In our paper we can now treat the case of arbitrary finite abelian groups , by means of the following two new ingredients:

  • (i) Using some geometry of numbers, we can lift the group to a larger (possibly infinite, but still finitely generated) abelian group with a projection map , and find a globally bilinear map on the latter group, such that one has a representation

    of the locally bilinear form by the globally bilinear form when are close enough to the origin.
  • (ii) Using an explicit construction, one can show that every globally bilinear map has a representation of the form (1) for some globally quadratic function .

To illustrate (i), consider the Bohr set in (where denotes the distance to the nearest integer), and consider a locally bilinear form of the form for some real number and all integers (which we identify with elements of . For generic , this form cannot be extended to a globally bilinear form on ; however if one lifts to the finitely generated abelian group

(with projection map ) and introduces the globally bilinear form by the formula

then one has (2) when lie in the interval . A similar construction works for higher rank Bohr sets.

To illustrate (ii), the key case turns out to be when is a cyclic group , in which case will take the form

for some integer . One can then check by direct construction that (1) will be obeyed with

regardless of whether is even or odd. A variant of this construction also works for , and the general case follows from a short calculation verifying that the claim (ii) for any two groups implies the corresponding claim (ii) for the product .

This concludes the Fourier-analytic proof of Theorem 1. In this paper we also give an ergodic theory proof of (a qualitative version of) Theorem 1(ii), using a correspondence principle argument adapted from this previous paper of Ziegler, and myself. Basically, the idea is to randomly generate a dynamical system on the group , by selecting an infinite number of random shifts , which induces an action of the infinitely generated free abelian group on by the formula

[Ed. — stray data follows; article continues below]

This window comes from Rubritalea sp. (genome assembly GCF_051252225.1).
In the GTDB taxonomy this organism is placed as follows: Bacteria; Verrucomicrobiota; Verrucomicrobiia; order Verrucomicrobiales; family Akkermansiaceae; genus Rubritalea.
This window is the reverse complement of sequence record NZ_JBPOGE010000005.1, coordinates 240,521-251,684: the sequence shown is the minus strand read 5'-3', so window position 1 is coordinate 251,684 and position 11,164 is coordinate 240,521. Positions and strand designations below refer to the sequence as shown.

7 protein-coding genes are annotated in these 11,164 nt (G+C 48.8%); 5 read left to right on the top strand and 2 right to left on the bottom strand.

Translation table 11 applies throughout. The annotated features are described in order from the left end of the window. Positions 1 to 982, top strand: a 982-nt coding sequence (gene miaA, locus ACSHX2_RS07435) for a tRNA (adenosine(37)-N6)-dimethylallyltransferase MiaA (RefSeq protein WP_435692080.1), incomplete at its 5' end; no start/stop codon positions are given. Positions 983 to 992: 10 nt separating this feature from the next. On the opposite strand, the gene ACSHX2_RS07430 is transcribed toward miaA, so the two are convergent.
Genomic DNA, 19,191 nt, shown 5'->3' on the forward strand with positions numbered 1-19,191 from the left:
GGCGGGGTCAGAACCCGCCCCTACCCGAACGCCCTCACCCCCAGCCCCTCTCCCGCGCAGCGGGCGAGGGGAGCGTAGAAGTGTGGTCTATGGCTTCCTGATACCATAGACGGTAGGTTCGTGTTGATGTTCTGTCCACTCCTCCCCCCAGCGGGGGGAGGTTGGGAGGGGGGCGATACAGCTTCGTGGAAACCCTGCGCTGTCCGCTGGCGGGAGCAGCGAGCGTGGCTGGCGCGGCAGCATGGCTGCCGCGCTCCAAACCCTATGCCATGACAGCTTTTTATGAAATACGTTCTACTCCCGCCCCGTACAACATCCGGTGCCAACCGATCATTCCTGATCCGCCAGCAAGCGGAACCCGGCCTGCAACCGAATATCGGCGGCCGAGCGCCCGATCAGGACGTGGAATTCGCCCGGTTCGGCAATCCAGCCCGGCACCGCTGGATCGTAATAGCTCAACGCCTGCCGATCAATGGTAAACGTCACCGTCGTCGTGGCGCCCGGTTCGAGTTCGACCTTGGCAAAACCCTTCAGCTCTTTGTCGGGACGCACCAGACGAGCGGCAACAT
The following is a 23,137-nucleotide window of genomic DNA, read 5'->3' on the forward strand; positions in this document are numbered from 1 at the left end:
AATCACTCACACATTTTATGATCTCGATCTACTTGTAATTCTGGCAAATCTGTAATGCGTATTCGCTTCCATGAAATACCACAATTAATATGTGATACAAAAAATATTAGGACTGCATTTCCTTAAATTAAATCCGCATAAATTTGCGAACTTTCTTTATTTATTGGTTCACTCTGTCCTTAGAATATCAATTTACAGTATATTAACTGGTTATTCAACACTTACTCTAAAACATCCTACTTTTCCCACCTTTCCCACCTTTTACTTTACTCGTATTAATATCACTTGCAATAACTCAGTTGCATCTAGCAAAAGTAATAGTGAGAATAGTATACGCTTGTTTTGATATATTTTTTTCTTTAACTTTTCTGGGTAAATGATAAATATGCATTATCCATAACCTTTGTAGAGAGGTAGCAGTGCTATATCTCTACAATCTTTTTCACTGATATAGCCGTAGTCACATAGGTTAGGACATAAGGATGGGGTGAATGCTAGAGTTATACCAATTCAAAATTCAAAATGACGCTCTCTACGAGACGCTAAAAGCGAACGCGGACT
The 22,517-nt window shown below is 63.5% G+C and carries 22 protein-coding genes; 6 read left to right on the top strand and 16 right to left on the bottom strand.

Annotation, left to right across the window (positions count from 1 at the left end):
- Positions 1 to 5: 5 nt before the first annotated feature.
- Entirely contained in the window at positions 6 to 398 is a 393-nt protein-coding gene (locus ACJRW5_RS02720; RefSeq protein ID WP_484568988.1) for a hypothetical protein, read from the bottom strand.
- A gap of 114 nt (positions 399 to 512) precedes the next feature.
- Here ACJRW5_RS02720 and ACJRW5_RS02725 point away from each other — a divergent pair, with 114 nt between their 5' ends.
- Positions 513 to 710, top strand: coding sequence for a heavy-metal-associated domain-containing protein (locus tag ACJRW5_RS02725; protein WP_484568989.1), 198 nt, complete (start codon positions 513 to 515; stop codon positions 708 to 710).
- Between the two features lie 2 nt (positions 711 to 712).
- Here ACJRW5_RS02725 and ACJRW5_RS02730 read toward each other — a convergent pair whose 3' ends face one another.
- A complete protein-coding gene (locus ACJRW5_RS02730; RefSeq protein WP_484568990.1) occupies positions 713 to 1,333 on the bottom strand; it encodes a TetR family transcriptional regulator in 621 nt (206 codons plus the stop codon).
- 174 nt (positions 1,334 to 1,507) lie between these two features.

Much as the law of large numbers ensures the almost sure convergence of Monte Carlo integration, one can show that this action is almost surely ergodic (after passing to a suitable Furstenberg-type limit where the size of goes to infinity), and that the dynamical Host-Kra-Gowers seminorms of that system coincide with the combinatorial Gowers norms of the original functions. One is then well placed to apply an inverse theorem for the third Host-Kra-Gowers seminorm for -actions, which was accomplished in the companion paper to this one. After doing so, one almost gets the desired conclusion of Theorem 1(ii), except that after undoing the application of the Furstenberg correspondence principle, the map is merely an almost polynomial rather than a polynomial, which roughly speaking means that instead of certain derivatives of vanishing, they instead are merely very small outside of a small exceptional set. To conclude we need to invoke a “stability of polynomials” result, which at this level of generality was first established by Candela and Szegedy (though we also provide an independent proof here in an appendix), which roughly speaking asserts that every approximate polynomial is close in measure to an actual polynomial. (This general strategy is also employed in the Candela-Szegedy paper, though in the absence of the ergodic inverse theorem input that we rely upon here, the conclusion is weaker in that the filtered nilmanifold is replaced with a general space known as a “CFR nilspace”.)